In place of these incomplete and imperfect labels, I have proposed the term “the laws of constitutional necessity” (Guerra-Pujol, 2019, pp. 231-232). One advantage of this label is that it does not take sides on the question of the source of the president’s power to use military force to preserve, protect, and defend the Constitution. That is, whether this delicate power is an inherent one under Article II of the Constitution or a delegated one under Article I, how can a mere piece of paper or “parchment barrier” by itself prevent a president from using the full powers of his office to enforce his understanding of the Constitution? (As an aside, the apt phrase “parchment barrier” originally appears in Federalist Paper No. 48.) The other reason why I prefer this label is that the word “necessity” implies that the military should always be used as a last resort and that any such use of force should be proportionate to the threat encountered. (In other words, I wish to invoke the longstanding common law tradition and understanding of the defense of necessity. See, for example, Christie, 1999.)

We could go far deeper into the meaning of the concept of “necessity.” (See, for example, the image below as well as the fascinating work of Giorgio Agamben, 2005.) In summary, does “necessity” authorize one to break the law (thus conferring legal immunity on an illegal act; cf. the work of my colleague Michael Stokes Paulsen), or does “necessity” convert an otherwise illegal act into a lawful one (my view)? Either way, it suffices to say that the president’s power to use military force during a domestic crisis, though undeniable regardless of its source, cannot be an unlimited one in a self-governing republic like ours. Instead, the inevitable occurrence of a domestic danger—whether it be an external invasion, an internal insurrection, or a large-scale obstruction of law—should determine the duration and extent of any domestic violence or threat of violence to be used in response to the danger.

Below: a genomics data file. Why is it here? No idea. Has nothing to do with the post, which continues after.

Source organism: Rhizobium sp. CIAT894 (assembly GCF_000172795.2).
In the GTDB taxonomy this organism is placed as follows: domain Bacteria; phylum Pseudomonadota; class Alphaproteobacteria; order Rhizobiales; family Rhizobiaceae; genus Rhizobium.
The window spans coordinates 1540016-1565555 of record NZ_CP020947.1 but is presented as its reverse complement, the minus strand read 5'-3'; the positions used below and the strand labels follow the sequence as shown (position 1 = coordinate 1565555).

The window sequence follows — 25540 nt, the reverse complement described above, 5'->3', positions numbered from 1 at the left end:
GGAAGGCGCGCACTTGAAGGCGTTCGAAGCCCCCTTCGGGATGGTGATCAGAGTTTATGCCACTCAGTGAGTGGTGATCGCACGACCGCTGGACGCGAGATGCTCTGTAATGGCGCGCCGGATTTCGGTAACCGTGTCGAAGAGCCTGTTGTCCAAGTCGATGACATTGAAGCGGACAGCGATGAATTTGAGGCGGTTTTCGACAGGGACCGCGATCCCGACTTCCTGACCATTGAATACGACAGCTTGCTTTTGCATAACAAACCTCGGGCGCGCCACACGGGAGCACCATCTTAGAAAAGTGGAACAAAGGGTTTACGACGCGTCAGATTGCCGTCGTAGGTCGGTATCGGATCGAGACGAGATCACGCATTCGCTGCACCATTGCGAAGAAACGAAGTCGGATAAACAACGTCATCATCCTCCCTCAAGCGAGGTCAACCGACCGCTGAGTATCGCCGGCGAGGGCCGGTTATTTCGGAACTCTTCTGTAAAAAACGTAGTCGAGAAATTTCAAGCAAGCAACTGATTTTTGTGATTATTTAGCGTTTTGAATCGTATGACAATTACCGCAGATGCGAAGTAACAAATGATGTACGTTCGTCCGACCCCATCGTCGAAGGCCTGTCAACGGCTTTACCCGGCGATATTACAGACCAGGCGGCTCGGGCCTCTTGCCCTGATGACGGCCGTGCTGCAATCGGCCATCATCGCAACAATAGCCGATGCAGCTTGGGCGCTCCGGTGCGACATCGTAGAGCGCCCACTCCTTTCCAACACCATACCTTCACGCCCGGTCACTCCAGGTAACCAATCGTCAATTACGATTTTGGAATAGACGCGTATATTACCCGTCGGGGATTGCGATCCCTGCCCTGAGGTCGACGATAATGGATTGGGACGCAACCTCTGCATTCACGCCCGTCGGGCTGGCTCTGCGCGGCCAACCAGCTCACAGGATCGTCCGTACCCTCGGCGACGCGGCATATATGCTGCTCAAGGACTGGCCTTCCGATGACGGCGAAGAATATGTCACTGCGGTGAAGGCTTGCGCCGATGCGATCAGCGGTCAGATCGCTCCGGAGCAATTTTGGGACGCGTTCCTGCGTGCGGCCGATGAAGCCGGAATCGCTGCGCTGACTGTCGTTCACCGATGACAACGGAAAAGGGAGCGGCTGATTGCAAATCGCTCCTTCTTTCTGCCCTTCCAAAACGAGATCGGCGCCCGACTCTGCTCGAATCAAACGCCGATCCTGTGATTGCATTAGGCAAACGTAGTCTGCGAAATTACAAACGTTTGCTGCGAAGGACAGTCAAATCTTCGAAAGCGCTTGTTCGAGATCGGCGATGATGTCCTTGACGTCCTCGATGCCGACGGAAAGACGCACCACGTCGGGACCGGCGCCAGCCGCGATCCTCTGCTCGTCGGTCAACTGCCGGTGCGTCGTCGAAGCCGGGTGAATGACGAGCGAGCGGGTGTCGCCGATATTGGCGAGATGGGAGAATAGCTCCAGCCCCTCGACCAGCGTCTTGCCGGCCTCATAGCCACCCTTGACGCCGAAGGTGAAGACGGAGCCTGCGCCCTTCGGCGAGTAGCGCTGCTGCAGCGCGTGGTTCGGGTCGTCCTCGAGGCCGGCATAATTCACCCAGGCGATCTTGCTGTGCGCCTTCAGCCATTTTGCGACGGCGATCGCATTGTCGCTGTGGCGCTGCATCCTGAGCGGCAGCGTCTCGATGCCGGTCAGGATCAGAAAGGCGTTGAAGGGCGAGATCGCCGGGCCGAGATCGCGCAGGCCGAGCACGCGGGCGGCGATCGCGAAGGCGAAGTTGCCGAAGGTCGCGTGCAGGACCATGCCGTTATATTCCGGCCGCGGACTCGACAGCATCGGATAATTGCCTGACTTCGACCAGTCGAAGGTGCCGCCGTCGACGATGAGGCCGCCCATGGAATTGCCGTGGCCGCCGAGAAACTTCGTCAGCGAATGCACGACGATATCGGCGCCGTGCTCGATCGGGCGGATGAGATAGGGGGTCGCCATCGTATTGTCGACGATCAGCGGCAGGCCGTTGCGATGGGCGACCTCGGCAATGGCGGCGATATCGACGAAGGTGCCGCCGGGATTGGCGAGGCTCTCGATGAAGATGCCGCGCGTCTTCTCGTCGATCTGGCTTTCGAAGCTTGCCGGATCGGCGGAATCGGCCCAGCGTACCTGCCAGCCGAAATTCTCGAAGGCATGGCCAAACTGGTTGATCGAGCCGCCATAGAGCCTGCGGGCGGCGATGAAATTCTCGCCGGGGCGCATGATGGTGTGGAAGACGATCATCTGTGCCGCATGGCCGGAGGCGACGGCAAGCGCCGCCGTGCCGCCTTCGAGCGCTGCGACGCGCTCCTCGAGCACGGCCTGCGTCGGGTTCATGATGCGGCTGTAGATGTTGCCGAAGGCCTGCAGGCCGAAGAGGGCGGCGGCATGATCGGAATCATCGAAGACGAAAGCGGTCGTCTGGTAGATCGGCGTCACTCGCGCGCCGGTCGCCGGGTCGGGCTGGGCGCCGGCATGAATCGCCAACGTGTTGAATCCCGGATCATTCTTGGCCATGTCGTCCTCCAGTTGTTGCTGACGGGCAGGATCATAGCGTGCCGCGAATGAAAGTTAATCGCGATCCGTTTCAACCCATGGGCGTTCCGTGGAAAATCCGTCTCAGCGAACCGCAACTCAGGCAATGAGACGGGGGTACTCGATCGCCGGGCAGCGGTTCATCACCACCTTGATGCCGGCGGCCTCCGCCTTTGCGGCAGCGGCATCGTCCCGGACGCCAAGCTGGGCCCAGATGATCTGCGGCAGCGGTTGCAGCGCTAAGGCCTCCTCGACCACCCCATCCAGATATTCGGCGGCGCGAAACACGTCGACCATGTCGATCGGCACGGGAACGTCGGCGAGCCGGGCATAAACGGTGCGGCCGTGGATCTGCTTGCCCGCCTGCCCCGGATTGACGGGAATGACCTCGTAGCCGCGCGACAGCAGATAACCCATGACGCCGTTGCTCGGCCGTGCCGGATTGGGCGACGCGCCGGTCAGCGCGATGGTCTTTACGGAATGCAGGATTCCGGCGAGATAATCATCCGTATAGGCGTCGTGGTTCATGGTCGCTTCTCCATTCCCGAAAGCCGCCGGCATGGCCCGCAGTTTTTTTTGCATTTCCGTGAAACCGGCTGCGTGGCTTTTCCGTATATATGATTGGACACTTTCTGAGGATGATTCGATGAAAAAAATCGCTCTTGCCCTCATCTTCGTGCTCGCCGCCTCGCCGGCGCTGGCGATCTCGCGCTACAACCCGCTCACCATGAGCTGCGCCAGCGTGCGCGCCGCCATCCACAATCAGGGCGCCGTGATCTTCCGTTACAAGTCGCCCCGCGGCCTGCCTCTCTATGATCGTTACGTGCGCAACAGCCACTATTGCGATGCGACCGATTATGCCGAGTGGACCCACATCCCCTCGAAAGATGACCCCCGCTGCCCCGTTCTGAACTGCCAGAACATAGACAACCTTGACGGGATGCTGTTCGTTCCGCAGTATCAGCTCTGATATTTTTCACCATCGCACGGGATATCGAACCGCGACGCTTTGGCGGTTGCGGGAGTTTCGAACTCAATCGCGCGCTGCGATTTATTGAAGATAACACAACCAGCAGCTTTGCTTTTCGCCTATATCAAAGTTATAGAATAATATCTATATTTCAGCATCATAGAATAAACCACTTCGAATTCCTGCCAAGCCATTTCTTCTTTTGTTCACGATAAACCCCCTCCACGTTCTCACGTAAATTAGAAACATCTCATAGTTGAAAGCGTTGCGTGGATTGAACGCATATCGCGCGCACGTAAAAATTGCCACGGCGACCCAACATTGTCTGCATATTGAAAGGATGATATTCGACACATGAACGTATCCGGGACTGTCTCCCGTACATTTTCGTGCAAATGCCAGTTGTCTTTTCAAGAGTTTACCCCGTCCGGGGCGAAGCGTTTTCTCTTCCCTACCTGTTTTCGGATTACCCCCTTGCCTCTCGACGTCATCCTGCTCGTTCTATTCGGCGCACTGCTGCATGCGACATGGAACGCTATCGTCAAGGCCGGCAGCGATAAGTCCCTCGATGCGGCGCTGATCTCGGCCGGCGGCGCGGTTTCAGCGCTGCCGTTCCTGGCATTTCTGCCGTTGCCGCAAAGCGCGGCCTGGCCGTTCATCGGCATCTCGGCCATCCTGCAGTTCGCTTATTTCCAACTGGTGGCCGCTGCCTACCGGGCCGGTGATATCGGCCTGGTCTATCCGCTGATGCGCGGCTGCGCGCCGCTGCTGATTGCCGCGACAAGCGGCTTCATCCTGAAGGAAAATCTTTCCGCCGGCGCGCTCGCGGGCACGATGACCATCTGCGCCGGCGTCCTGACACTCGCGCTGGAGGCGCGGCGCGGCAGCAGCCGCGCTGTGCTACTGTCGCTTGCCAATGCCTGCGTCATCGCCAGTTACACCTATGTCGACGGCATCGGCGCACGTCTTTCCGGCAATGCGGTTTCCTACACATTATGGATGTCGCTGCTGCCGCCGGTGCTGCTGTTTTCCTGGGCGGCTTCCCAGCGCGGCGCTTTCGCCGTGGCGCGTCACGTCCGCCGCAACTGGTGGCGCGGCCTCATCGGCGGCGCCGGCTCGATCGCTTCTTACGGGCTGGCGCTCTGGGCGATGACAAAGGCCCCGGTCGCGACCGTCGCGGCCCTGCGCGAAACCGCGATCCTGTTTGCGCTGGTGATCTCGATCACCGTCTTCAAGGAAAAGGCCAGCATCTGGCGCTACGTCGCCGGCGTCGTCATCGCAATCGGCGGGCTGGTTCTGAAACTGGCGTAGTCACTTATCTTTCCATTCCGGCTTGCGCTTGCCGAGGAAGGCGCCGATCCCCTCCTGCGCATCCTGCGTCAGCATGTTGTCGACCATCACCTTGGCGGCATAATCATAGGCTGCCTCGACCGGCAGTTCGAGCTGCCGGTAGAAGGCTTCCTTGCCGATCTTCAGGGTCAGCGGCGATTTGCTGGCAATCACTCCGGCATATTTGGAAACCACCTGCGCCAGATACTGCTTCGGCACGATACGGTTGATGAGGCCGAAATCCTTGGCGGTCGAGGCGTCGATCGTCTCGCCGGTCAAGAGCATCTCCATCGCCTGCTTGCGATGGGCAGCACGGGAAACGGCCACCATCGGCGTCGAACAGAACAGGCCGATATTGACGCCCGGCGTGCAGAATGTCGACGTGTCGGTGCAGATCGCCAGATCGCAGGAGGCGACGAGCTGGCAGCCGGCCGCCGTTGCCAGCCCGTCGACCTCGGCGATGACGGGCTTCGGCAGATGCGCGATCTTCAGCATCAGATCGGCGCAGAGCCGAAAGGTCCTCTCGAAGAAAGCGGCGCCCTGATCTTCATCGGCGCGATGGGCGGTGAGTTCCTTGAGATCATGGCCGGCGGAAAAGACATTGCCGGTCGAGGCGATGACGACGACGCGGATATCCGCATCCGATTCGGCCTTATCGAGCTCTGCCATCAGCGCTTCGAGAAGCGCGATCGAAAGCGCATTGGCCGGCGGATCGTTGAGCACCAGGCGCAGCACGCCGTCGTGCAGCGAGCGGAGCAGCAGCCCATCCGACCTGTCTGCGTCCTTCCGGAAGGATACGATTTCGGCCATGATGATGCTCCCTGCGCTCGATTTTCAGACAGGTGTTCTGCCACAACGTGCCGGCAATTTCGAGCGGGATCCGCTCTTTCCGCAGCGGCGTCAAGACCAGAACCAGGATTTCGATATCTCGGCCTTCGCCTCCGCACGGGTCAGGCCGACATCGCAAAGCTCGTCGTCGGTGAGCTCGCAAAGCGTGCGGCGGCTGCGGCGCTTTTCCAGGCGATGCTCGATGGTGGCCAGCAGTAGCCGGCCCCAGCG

Learning and Life: Doctrine of Necessity from CJ Munir to Judge ...

Source: Dr Irfan Hyder

Works Cited

Giorgio Agamben, State of Exception (2005).

Walter Benjamin, Critique of Violence, in Selected Writings: Vol. 1, 1913-1926 (Marcus Bullock & Michael W. Jennings, editors, 2004).

Dominic J. Campisi, The Civil Disturbance Regulations: Threats Old and New, 50 Indiana Law Journal 757 (1975).

George C. Christie, The Defense of Necessity Considered from the Legal and Moral Points of View, 48 Duke Law Journal 975 (1999).

George M. Dennison, Martial Law: The Development of a Theory of Emergency Powers, 1776-1861, 18 American Journal of Legal History 52 (1974).

F. E. Guerra-Pujol, Domestic Constitutional Violence, 41 University of Arkansas (Little Rock) Law Review 211 (2019).

Thaddeus Hoffmeister, An Insurrection Act for the Twenty-First Century, 39 Stetson Law Review 861 (2010).

Michael Stokes Paulsen, The Constitution of Necessity, 79 Notre Dame Law Review 1257 (2004).

Stephen I. Vladeck, The Field Theory: Martial Law, the Suspension Power, and the Insurrection Act, 80 Temple Law Review 391 (2007).

About F. E. Guerra-Pujol

When I’m not blogging, I am a business law professor at the University of Central Florida.
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1 Response to Recap of the laws of national necessity

  1. Pingback: Why hasn’t President Trump addressed the nation yet? | prior probability